Chiang and Kung both studied computer science at Stanford, where Chiang combined his interest in entrepreneurship with his concern about the mental health treatment landscape in America. “I’ve seen how the difficulty of accessing care and receiving ineffective care can impact people’s lives,” he said.

ADDED URGENCY The NSC/NORC findings come from combining research on employment costs with data from the 2015 to 2019 National Surveys on Drug Use and Health, a large government-sponsored survey. Thus, the report does not include the impact of COVID-19, which made the situation worse. In a survey of 1,500 adults conducted in mid-2021, three-quarters of full-time U.S. workers reported experiencing at least one symptom of a mental health condition in the past year, up from 59% in 2019. “In 2020, mental health support went from a nice-to-have to a true business

He and Kung, Prairie Health’s head of research and development, believe that individuals often suffer through misdiagnoses and ineffective treatment plans for two reasons: They have not connected with the most effective health care provider for their individual situation, or the health care professional does not have enough data about the individual to make an accurate diagnosis and create a successful treatment plan. “So we teamed up and got started formally early last year,” Chiang said. “Since then, we have been building solutions for providers, health plans, and consumers to align incentives around improving the quality and access to care.” The health care professionals who use Prairie Health’s platform have access to data, such as genetic-testing results and population-level insights, driven by artificial intelligence, which allow them to help individuals find the right treatment more quickly than the trialand-error approach typical in mental health treatment. “There’s an incredible demand for innetwork, high-quality psychiatry and therapy today,” Chiang said. “And we can help both with identifying people who need help, which I think is a big challenge, and then we can follow up by getting those people in with a personalized care coordinator and our data-driven tools to in-network care for them.” 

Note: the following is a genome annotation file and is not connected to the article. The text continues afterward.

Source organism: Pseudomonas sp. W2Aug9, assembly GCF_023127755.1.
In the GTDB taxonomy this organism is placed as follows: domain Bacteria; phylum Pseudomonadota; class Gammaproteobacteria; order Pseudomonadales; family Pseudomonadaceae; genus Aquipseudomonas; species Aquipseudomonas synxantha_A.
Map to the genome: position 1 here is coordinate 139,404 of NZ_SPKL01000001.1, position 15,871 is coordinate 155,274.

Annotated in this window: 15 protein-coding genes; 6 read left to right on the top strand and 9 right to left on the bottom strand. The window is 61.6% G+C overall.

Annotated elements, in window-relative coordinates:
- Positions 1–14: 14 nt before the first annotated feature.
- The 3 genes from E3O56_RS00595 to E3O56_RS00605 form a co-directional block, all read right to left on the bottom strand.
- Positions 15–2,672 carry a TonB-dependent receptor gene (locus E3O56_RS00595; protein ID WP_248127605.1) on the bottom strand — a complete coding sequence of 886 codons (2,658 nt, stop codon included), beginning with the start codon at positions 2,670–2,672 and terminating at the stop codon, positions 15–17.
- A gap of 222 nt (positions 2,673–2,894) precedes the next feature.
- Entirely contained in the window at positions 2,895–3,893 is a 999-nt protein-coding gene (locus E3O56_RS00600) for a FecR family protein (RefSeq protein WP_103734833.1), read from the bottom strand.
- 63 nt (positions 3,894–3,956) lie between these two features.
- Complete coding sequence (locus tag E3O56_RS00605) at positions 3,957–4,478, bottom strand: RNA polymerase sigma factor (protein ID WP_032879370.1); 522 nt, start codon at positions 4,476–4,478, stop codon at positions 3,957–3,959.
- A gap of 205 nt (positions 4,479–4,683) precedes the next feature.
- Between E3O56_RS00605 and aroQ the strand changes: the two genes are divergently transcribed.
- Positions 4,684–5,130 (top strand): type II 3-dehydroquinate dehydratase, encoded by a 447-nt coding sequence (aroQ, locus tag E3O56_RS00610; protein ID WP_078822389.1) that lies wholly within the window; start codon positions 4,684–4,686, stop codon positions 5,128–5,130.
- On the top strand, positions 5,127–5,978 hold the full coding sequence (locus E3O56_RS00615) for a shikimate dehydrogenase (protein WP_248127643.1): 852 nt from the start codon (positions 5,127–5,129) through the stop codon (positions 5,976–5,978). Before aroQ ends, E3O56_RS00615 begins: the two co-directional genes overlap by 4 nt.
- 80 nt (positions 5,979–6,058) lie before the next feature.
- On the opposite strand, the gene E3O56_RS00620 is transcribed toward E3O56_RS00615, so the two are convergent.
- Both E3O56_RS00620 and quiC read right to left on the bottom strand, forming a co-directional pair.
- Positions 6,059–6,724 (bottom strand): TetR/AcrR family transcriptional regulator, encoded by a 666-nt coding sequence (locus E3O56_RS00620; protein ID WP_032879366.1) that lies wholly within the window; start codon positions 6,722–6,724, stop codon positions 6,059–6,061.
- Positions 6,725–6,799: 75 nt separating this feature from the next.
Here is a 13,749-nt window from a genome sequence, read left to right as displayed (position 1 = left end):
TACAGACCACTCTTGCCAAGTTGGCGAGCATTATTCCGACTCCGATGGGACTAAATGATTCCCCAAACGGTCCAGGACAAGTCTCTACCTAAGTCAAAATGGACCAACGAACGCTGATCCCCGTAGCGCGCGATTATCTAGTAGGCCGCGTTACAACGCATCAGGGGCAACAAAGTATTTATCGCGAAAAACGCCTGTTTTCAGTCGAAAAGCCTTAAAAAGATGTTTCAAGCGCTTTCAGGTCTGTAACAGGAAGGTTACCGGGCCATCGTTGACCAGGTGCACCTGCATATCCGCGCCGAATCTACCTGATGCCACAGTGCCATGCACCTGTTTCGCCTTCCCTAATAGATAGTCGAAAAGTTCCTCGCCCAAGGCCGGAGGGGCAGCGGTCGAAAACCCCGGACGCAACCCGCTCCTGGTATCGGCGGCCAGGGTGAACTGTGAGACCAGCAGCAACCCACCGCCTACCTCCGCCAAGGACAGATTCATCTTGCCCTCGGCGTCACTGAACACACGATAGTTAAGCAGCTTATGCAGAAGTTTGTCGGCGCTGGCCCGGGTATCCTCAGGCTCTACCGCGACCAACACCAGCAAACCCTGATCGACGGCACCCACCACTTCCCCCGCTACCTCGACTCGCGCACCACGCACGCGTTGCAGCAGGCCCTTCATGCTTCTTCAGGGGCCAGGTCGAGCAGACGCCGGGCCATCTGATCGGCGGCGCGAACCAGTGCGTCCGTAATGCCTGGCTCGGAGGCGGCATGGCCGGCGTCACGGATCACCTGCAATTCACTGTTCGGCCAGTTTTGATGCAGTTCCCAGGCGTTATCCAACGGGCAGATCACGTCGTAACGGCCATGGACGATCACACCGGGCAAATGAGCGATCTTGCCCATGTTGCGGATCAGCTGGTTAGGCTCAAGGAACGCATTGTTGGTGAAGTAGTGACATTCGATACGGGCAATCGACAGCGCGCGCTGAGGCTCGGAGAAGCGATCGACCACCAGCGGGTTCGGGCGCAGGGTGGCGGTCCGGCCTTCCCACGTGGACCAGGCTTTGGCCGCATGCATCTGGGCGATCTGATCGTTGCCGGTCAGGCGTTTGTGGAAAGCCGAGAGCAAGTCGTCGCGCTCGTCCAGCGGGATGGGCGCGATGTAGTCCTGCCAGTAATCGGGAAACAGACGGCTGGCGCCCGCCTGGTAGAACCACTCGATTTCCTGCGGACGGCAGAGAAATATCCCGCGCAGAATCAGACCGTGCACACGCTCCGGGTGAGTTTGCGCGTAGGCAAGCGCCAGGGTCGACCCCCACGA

SCAN QR CODE for a free subscription:

Winter 2022 • Maverick |


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HEALING FROM WITHIN Chris Labrecque shows how increasing employee engagement reduces risk. BY PAMELA DIMMICK PORTRAITS BY EUPHORIA ARTS STUDIO

In the first half of 2021, 36% of U.S. employees were engaged in their work, according to a Gallup study, leaving 64% not engaged and 15% actively disengaged. Engagement levels affect productivity, profitability, retention, absenteeism, customer satisfaction, and more. According to Chris Labrecque, president of Insurance Office of America’s Employee Benefits Services Division, employee engagement also affects commercial risk. Labrecque has been in the insurance industry since 1990. He worked for a small, family-run agency for 18 years. That agency was sold to a friendly competitor, which in turn was sold in 2010 to Insurance Office of America, a privately held, full-service insurance consultant and brokerage serving small and mid-market employers. “We work with employers who see their employees as their No. 1 asset and recognize that their relationship with employees is their strongest currency,” Labrecque says.